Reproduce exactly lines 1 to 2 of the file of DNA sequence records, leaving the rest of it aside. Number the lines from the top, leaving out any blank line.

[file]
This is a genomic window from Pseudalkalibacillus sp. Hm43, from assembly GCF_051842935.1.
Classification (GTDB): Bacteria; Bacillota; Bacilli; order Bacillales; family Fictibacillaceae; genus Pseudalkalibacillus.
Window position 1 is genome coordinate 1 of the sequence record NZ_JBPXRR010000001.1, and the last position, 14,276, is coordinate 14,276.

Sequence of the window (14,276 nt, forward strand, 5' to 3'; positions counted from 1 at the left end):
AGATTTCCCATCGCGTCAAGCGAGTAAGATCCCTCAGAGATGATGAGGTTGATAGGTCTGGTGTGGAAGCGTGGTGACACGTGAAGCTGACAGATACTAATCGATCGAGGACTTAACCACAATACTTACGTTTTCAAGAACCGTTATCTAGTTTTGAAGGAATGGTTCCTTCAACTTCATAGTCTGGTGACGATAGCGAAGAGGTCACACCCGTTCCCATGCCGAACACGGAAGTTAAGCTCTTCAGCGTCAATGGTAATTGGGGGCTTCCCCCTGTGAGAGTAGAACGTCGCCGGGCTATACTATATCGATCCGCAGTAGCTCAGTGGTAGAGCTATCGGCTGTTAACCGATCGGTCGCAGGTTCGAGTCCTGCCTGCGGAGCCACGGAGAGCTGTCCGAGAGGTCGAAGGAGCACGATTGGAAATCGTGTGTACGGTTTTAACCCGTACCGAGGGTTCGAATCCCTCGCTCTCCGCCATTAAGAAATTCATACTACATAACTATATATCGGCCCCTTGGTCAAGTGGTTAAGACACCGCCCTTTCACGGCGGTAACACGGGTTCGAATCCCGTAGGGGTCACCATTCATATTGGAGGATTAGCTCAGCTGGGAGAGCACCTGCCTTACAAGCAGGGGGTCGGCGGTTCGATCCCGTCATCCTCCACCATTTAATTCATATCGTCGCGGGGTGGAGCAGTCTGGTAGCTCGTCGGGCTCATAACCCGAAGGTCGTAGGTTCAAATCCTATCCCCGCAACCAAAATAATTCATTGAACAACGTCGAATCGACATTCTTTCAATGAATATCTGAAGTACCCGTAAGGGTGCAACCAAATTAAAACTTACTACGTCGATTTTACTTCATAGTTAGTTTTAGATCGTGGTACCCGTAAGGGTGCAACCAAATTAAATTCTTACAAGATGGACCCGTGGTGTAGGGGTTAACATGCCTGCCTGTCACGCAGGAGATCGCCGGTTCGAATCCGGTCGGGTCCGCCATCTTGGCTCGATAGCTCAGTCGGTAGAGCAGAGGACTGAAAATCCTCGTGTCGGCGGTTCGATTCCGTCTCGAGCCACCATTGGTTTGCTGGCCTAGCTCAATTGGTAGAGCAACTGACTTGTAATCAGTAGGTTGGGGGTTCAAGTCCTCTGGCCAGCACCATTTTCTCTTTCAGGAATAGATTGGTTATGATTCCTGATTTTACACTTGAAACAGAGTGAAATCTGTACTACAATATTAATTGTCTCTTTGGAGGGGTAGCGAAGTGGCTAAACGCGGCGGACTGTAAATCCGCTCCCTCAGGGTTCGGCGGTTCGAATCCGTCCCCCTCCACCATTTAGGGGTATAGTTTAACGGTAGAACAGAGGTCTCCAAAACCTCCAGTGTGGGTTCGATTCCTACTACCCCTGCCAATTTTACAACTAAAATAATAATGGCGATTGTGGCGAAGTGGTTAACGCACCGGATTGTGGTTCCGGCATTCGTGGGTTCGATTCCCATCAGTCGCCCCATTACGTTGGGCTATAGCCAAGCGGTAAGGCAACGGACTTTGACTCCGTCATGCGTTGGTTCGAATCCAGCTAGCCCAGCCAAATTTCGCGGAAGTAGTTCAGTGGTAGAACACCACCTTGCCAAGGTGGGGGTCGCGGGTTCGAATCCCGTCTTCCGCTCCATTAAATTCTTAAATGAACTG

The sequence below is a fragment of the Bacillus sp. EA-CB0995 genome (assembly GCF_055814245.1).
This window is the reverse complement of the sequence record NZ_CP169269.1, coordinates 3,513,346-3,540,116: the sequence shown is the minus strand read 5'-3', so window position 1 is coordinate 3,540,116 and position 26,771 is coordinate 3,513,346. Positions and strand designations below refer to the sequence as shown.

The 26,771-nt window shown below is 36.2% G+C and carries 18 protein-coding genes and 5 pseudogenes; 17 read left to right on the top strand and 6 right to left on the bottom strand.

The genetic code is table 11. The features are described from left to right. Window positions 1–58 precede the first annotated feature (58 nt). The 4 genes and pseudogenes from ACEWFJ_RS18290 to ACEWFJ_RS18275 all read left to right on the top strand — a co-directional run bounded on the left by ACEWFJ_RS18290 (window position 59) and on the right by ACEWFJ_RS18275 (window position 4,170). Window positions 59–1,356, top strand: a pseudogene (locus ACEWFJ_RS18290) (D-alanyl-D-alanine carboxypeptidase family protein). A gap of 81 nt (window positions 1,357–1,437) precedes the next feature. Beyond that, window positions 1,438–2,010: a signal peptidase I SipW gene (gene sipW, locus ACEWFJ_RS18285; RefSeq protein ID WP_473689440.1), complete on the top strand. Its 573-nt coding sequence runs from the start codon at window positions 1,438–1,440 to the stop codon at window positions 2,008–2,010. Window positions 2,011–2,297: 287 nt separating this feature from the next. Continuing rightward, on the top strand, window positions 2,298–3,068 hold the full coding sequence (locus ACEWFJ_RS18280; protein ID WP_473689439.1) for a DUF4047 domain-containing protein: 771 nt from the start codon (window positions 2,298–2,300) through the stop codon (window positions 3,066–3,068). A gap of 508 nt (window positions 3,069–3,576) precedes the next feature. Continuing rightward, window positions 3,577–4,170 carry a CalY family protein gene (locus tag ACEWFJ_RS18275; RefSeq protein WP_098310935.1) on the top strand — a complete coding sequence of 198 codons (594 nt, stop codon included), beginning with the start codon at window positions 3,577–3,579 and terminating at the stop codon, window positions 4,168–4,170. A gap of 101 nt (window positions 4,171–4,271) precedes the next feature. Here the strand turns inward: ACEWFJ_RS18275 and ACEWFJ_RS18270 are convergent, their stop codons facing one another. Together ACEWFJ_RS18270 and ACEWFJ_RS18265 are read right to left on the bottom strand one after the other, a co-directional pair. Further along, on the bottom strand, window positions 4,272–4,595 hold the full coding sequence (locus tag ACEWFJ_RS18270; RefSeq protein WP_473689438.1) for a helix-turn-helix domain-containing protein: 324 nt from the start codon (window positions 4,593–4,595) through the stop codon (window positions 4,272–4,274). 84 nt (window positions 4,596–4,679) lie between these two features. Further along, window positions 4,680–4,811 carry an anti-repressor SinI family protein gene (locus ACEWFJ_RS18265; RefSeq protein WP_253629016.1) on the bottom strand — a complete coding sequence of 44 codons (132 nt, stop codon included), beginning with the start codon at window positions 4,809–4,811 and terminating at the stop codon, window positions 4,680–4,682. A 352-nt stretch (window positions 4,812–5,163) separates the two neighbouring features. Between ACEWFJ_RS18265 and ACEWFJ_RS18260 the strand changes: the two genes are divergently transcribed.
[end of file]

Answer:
This is a genomic window from Pseudalkalibacillus sp. Hm43, from assembly GCF_051842935.1.
Classification (GTDB): Bacteria; Bacillota; Bacilli; order Bacillales; family Fictibacillaceae; genus Pseudalkalibacillus.